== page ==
I was horrified to discover that Havana had no WiFi. Yes, that is right no WiFi. They even have WiFi in rural villages in India and Pakistan. How were we going to survive 12 days without WiFi? My poor phone would be a neglected iPhone. There was light at the end of the tunnel and we quickly discovered that you could get WiFi at three hotels in Havana but it cost more than a three course lobster meal in a local restaurant. Therefore, we decided to forgo WiFi and instead resort to face to face communication. I have to say it was a delight to have real conversations with people without constantly checking my phone every five minutes to see if anyone still cares to see if I’m still alive.

We spent our first three nights in Havana and then continued to Vinnales and Las Terraz for one night for a spot of horse riding in the mountains and a visit to a cigar factory. We shared a taxi with a couple from Germany and went on our way in a car that could only be described as a shed. I expected to be escorted in a 1950s Cadillac. But, no we got an old banger that didn’t even have seat belts. Out taxi driver arranged by the nice Casa owners turned out to be a bit of a shifty geezer. He took us on a whirlwind tour of Las Terraz which lasted about 15 minutes before he whisked us of to his mate’s cigar factory.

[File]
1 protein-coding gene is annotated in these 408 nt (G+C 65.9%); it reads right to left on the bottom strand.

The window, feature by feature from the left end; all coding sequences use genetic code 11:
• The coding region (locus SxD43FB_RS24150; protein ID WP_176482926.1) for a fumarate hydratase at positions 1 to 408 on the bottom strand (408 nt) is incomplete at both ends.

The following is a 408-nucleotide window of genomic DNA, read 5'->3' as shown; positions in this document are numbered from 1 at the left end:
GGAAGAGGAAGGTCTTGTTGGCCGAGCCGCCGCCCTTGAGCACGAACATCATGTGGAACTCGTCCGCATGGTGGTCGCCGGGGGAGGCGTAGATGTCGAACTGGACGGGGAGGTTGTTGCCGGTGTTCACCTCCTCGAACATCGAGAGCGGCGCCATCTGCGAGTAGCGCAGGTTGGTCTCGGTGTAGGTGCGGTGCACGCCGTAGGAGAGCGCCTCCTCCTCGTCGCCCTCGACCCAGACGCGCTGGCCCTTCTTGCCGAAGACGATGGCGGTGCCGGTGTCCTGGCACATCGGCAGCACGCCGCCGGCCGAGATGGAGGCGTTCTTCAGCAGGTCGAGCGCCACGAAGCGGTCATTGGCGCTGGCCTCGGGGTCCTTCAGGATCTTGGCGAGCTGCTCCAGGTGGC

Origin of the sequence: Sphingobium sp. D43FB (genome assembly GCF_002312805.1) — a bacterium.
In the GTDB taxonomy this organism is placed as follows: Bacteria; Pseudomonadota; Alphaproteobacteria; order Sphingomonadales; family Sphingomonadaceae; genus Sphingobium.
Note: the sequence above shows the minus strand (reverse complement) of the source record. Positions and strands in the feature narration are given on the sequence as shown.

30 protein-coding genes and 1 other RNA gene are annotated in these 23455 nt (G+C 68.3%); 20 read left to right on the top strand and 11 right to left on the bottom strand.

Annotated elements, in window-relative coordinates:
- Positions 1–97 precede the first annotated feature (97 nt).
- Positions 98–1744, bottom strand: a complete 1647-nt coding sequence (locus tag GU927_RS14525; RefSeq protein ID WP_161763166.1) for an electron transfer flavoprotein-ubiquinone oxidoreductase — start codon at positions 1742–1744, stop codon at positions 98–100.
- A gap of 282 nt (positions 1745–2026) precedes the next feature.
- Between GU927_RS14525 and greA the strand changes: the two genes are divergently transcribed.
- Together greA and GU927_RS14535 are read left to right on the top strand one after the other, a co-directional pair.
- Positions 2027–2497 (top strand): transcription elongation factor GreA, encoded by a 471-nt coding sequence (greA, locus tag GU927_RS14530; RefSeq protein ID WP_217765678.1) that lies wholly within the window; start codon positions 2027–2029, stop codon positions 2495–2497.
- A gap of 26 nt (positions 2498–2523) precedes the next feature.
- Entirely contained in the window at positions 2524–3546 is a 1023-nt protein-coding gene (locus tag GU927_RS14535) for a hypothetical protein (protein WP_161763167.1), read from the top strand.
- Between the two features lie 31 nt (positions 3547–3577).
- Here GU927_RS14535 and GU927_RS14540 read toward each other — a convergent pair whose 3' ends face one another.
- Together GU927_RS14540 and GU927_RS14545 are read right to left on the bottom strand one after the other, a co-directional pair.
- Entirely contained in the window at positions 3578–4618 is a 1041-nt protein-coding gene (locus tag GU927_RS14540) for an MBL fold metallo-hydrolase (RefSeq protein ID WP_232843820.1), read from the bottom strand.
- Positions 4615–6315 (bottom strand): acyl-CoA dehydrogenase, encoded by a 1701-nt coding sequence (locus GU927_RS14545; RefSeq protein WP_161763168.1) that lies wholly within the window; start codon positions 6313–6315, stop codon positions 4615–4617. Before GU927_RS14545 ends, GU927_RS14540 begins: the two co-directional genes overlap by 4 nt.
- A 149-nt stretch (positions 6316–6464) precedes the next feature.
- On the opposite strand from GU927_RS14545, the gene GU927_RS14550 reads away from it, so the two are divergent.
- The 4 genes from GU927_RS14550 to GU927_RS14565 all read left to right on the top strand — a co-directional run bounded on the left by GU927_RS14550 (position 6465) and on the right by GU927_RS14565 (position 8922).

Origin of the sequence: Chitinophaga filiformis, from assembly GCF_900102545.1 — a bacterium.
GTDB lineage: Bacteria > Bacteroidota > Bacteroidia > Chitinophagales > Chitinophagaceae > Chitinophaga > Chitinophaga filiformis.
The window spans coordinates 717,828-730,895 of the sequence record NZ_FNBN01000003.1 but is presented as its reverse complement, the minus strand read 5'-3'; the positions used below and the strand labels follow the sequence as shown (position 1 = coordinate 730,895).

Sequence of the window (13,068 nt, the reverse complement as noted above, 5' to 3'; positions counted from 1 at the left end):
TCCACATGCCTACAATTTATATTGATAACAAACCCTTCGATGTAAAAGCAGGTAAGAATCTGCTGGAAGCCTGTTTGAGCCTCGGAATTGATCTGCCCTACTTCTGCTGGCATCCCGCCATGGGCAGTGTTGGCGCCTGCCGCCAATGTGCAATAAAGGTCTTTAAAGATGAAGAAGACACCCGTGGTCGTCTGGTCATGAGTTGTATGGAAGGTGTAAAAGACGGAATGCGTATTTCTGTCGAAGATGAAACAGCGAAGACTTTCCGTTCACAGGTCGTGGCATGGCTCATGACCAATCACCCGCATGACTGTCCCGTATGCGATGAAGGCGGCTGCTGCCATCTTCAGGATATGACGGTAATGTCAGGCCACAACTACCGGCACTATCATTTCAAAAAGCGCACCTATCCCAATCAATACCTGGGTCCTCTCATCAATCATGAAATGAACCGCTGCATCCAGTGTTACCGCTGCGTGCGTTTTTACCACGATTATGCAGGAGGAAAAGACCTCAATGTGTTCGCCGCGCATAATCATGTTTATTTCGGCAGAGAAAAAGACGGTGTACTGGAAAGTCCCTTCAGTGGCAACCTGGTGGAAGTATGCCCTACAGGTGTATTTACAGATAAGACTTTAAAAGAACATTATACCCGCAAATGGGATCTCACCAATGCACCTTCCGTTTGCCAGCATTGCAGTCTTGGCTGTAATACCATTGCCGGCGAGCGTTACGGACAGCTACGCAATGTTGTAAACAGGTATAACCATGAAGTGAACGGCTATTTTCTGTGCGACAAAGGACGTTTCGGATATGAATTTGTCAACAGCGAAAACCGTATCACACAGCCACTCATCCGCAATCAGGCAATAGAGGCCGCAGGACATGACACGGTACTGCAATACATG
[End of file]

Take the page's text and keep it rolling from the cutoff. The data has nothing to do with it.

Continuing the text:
At the cigar factory we discovered how cigars were made and sampled a few fine cigars. The cigars tasted so much better than the one we bought from the back streets of Havana. The cigar owner’s wife offered us lukewarm tasteless coffee. Cuba is not known for its coffee and I can see why. I decided to purchase two cigars, yes two cigars to the dismay of the cigar factory owner who said a few choice words in Spanish in disgust at our poor spending habits. His wife even wanted money for the coffee, even though it was vile. I am not tight, but I refuse to pay for something that looks like lukewarm piss and tastes shit.

We left the cigar factory and carried out to Vinnales with a pit stop at a scenic location which involved gentle persuasion by the taxi driver to eat at his mate’s restaurant. Note to self, Cuba is not known for its culinary delights. If you like rice and beans and fish, then it’s a gourmet paradise for you. If you like your food with a hint of flavour, then you’ll be very disappointed. The only western food I spotted was cheese and ham sandwiches on hard bread and undercooked pizza. One trick to learn whilst travelling in Cuba is to get some of your hard-earned cash changed into Cubano peso. That way you can buy an undercooked pizza from the local street stalls for a bargain price of 6 peso about 25p. For that price you can’t go wrong or complain and eat to your heart’s content.